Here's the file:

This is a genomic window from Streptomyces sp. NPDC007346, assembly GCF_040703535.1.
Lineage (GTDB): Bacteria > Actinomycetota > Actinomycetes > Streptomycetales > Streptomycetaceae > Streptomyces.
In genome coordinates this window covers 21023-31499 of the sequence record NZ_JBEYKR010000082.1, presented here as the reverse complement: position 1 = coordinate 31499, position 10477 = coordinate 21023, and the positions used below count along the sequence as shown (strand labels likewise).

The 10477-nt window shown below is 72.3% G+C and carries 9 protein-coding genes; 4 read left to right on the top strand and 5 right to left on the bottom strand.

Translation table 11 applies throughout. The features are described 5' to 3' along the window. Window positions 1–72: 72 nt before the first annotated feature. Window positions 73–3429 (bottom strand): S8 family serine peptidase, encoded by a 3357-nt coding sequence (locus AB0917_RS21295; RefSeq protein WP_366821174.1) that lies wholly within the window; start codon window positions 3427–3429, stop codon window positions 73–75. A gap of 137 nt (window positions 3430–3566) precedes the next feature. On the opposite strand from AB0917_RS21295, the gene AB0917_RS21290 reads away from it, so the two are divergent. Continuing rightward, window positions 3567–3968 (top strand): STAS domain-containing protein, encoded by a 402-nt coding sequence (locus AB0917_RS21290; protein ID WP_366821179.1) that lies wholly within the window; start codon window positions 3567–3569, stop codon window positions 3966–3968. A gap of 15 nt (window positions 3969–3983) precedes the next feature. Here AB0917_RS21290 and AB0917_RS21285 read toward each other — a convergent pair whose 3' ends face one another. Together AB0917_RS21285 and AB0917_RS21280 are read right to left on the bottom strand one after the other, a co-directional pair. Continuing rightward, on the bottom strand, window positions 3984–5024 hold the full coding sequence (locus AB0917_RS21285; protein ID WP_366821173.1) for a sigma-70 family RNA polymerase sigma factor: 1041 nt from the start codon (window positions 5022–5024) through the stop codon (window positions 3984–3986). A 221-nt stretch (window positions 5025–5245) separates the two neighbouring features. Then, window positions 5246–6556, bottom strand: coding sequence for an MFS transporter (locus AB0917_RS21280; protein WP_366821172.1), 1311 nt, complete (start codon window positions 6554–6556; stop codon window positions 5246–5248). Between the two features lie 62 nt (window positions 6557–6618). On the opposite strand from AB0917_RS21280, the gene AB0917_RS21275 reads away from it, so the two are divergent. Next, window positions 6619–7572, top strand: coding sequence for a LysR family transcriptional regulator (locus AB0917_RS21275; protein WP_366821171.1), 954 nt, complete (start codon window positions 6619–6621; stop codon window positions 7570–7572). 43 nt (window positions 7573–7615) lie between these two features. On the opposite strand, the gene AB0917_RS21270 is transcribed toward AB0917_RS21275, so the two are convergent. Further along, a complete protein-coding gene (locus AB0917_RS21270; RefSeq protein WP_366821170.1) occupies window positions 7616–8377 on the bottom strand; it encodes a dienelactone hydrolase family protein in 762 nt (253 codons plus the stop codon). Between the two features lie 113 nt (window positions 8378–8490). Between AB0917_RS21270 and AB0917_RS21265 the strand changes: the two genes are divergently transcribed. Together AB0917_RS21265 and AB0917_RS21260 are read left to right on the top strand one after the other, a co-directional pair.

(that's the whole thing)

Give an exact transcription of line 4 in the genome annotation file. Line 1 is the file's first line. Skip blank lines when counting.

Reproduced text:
The 10477-nt window shown below is 72.3% G+C and carries 9 protein-coding genes; 4 read left to right on the top strand and 5 right to left on the bottom strand.